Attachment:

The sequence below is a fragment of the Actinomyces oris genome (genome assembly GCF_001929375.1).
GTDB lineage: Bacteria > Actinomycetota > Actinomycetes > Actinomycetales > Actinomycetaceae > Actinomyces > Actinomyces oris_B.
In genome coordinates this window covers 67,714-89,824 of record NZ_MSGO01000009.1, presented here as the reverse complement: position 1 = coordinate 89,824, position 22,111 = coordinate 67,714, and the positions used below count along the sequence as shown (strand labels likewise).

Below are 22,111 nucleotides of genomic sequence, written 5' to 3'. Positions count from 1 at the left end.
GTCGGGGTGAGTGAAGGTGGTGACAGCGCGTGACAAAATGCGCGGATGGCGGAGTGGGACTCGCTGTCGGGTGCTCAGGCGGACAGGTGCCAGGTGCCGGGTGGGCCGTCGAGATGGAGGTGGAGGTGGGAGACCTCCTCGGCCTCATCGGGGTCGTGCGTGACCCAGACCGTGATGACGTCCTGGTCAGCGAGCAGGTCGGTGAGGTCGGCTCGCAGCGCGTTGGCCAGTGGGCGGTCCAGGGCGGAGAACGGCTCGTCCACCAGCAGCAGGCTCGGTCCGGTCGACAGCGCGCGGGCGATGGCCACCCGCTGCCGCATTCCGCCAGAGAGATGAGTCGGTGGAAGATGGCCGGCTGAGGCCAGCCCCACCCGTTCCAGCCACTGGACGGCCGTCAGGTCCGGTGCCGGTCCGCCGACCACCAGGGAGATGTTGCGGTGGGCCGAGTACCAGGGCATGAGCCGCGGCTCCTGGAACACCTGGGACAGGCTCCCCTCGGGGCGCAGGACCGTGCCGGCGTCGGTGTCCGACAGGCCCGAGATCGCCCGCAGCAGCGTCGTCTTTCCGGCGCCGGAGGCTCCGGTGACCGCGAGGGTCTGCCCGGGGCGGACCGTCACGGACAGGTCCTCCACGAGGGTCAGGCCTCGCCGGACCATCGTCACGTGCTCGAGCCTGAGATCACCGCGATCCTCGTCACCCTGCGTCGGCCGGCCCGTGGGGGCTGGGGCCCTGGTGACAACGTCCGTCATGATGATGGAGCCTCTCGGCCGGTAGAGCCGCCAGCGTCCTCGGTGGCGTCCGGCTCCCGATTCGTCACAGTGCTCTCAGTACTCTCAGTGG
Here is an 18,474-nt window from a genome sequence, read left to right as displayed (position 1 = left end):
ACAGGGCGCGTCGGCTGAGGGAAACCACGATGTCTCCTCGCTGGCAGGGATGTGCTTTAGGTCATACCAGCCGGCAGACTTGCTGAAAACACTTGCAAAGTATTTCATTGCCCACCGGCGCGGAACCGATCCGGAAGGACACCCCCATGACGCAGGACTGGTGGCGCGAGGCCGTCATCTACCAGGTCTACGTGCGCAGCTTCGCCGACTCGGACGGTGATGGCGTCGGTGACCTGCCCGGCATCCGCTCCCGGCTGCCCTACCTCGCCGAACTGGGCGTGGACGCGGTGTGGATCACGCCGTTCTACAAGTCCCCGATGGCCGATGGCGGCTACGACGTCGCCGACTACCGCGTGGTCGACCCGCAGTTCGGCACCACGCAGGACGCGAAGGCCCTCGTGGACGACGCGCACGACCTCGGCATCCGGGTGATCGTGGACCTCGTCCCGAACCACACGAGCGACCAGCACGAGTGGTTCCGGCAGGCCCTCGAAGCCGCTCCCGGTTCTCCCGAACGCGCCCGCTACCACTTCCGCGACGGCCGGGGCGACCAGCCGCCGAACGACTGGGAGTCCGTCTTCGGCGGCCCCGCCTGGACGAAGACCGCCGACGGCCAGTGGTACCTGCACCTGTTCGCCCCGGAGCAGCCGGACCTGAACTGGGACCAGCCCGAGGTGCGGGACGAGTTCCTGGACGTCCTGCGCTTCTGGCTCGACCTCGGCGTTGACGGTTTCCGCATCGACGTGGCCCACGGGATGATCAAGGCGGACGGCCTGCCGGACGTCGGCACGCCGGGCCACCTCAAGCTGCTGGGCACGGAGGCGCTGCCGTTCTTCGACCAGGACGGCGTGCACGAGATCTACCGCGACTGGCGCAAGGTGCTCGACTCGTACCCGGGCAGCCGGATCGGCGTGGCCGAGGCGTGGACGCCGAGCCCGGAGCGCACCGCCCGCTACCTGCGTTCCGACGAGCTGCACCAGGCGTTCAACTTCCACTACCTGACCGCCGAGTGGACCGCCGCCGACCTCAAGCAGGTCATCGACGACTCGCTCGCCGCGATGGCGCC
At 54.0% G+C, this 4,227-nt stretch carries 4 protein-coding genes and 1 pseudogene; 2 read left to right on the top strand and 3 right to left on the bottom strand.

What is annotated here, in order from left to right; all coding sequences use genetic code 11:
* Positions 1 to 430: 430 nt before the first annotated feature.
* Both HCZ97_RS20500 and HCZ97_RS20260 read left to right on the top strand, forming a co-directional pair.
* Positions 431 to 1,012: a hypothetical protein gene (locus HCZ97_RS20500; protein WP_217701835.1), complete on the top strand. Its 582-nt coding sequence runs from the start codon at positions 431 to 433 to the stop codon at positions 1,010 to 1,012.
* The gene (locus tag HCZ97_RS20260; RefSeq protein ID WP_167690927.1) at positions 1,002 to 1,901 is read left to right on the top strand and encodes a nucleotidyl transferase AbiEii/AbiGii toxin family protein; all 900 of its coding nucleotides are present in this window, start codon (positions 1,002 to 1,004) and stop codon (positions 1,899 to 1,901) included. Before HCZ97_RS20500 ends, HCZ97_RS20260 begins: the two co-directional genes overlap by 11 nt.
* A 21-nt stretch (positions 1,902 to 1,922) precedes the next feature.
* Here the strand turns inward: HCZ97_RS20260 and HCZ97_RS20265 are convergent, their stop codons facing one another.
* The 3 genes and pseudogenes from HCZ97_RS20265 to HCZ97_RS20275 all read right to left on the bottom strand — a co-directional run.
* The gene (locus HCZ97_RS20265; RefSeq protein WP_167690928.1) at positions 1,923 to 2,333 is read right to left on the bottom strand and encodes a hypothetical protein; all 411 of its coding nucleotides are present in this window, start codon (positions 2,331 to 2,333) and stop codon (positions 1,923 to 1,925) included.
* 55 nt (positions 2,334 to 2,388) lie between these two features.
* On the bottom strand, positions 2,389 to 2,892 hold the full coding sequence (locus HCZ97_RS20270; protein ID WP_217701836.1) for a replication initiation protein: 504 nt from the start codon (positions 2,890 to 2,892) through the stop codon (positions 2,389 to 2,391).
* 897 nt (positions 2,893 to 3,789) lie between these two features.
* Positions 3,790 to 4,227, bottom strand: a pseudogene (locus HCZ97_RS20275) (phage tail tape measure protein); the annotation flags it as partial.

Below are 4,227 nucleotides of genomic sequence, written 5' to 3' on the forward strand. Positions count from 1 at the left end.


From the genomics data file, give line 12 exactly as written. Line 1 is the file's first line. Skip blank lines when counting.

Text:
* Positions 431 to 1,012: a hypothetical protein gene (locus HCZ97_RS20500; protein WP_217701835.1), complete on the top strand. Its 582-nt coding sequence runs from the start codon at positions 431 to 433 to the stop codon at positions 1,010 to 1,012.